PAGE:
By Cody Bloomfield
In recent years, millions of people have turned out to protest police brutality, former President Trump, the Dakota Access Pipeline, and gun violence, among other issues. Legislators in 45 states have responded to this surge in civic participation by proposing bills that limit protest targets, criminalize dissent, and empower anti-protest vigilantes. This anti-protest backlash has marked many successes: 26 bills have been enacted and 73 are moving through state legislatures as of March 12, 2021.
A large proportion of proposed anti-protest bills fail in the state legislature or fall under legal challenge. Yet even the legislative graveyard can have severe negative implications for dissent. People reading reporting about these bills could come away with the impression that attending a protest could mean jail time or large fines. Dissenters encounter a complicated legal landscape, and confusion can have a chilling impact on dissent.
Anti-protest bills create false dichotomies between legitimate and illegitimate forms of protest.
Some anti-protest bills seek to prevent future activists from employing tactics used in highly visible recent mass mobilizations. Many bills in the 2021 state legislative cycle are either responses to last summer’s Black Lives Matter (BLM) protests or simply recycled anti-BLM or anti-Standing Rock bills from previous years. The myth of the “paid protestor” is also often cited as the impetus for passage of anti-protest bills. This justification for anti-protest bills often taps into myths and falsehoods targeted at undermining protest.
Here are common themes in anti-protest bills:
Redefinition of “riot” and other terms
Many proposed bills redefine “riot” and other loaded terms to include a broader range of protest actions. A Nebraska bill would redefine “riot” to include any disturbance involving more than three people that obstructs government functions. An Alabama bill went even further in expanding its definition of riot to include loud but peaceful protests. In a particularly egregious example of linguistic creativity, Washington state introduced a bill in 2016 redefining some protests as “economic terrorism.”
Characterizing more protests as riots (with the accompanying criminal penalties) leeches power from protests. Aside from discouraging would-be protestors from turning out, categorizing more protests as riots contributes to delegitimizing protest causes. News media frequently describe Black and Brown-led protests, especially Black Lives Matter protests, as “riots” instead of the more neutral “confrontations” or “protests,” and are more likely to focus on violence and property destruction instead of the concerns of the protestors. Characterizing more protests as “riots” focuses the discussion on property destruction and crime rather than on policy and protest goals.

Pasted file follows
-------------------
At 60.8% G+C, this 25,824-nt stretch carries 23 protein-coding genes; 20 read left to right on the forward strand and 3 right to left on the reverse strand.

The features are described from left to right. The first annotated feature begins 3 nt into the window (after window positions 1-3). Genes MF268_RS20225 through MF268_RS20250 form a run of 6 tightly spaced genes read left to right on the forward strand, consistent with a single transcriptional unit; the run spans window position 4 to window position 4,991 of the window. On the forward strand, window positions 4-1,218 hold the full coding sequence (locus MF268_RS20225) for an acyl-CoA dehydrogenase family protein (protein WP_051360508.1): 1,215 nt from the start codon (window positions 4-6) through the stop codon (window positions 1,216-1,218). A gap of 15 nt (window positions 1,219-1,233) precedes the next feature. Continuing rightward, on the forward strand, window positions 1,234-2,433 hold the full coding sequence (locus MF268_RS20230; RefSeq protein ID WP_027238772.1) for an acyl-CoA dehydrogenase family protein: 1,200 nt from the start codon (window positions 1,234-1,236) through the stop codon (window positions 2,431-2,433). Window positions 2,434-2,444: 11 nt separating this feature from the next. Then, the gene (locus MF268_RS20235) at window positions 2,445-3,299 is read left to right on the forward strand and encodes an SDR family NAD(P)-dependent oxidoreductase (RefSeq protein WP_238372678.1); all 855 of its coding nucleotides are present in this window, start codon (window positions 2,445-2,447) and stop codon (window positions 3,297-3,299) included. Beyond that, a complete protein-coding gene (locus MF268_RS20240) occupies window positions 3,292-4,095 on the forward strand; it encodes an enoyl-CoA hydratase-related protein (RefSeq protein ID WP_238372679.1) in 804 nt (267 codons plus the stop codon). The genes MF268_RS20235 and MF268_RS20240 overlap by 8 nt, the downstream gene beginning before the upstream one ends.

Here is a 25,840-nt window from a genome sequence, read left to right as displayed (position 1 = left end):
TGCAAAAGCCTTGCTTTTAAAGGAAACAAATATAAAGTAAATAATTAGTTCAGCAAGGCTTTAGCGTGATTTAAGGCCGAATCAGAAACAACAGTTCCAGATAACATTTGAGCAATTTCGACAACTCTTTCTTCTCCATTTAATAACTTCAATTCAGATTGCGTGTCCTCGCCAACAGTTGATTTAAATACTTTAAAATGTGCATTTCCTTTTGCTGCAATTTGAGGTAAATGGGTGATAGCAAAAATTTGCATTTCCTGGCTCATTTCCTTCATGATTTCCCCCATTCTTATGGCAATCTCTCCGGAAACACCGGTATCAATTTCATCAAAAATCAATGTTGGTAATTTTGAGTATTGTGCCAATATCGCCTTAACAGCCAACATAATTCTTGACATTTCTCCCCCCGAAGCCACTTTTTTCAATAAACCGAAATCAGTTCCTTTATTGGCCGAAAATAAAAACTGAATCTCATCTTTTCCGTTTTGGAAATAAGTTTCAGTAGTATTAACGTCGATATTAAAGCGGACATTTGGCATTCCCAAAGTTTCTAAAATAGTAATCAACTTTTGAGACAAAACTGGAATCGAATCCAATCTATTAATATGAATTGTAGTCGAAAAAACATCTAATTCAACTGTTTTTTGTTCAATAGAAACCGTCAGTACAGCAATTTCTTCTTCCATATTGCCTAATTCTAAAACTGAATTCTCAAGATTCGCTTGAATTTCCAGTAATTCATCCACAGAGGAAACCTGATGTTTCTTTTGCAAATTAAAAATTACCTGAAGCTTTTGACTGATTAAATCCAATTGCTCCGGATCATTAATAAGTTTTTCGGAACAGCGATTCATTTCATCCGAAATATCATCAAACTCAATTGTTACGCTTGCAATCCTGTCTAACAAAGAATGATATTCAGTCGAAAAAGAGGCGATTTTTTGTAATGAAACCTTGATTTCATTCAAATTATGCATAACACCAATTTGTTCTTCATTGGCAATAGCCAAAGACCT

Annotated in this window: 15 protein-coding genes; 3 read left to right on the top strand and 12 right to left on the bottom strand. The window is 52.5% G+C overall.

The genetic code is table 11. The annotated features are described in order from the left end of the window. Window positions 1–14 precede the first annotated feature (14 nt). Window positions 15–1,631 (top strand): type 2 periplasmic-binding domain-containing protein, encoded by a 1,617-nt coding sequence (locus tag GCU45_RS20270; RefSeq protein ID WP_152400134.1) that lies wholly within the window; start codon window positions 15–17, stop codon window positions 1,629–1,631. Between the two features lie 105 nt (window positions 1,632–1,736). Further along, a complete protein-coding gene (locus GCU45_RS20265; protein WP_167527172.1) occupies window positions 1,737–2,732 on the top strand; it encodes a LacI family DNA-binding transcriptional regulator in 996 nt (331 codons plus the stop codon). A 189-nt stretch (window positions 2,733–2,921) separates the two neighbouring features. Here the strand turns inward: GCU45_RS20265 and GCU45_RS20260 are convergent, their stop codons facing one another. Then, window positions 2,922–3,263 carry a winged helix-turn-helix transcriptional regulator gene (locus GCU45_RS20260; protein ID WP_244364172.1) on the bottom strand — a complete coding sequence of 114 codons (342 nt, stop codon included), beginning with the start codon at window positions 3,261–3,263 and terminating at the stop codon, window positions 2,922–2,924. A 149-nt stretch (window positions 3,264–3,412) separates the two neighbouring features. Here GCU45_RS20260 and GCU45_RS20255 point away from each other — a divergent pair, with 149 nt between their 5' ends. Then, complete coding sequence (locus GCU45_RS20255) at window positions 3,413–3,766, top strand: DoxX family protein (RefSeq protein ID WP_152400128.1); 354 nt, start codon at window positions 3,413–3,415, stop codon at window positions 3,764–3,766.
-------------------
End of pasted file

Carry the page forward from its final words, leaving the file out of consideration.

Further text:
Expanding criminal penalties
The proposed slate of bills poses serious risks to dissent. Blocking traffic, trespassing, destruction of property, and vandalism already have criminal penalties in most states. Explicitly linking these actions to protest may have a chilling effect on dissent because would-be protesters may come away with the impression that attending any type of protest entails a high risk of committing a crime. Many states have increased fines, lengthened jail time, and introduced mandatory minimum sentences for protest-related offenses.
Since 2017, many state legislatures have passed “critical infrastructure” bills following the Dakota Access Pipeline protests at Standing Rock. These bills criminalize nonviolent protests that interfere with normal operation of oil pipelines, highways, and other infrastructure. South Dakota went so far as to confer civil liability for people or organizations that provided “advice or encouragement” to protestors. (After a settlement, the state will no longer enforce that provision of the law but it remains on the books.)
Empowering anti-protest vigilantes
In several states, anti-protest bills decriminalize vigilante violence against protestors. A proposed bill in New Hampshire empowers third-party bystanders to use deadly force against anyone they believe is “likely” to use “any unlawful force” while rioting. This week, Oklahoma passed a bill that protects drivers who unintentionally injure or kill protestors while “fleeing from a riot.” At the same time as protest is constrained by the legal system, extralegal violence against protestors is increasingly permitted.
These bills mark a concerning trend of suppressing dissent through creating a culture of confusion and fear surrounding protest. Check out the ICNL US Protest Law Tracker to learn about anti-protest bills moving through your state’s legislature.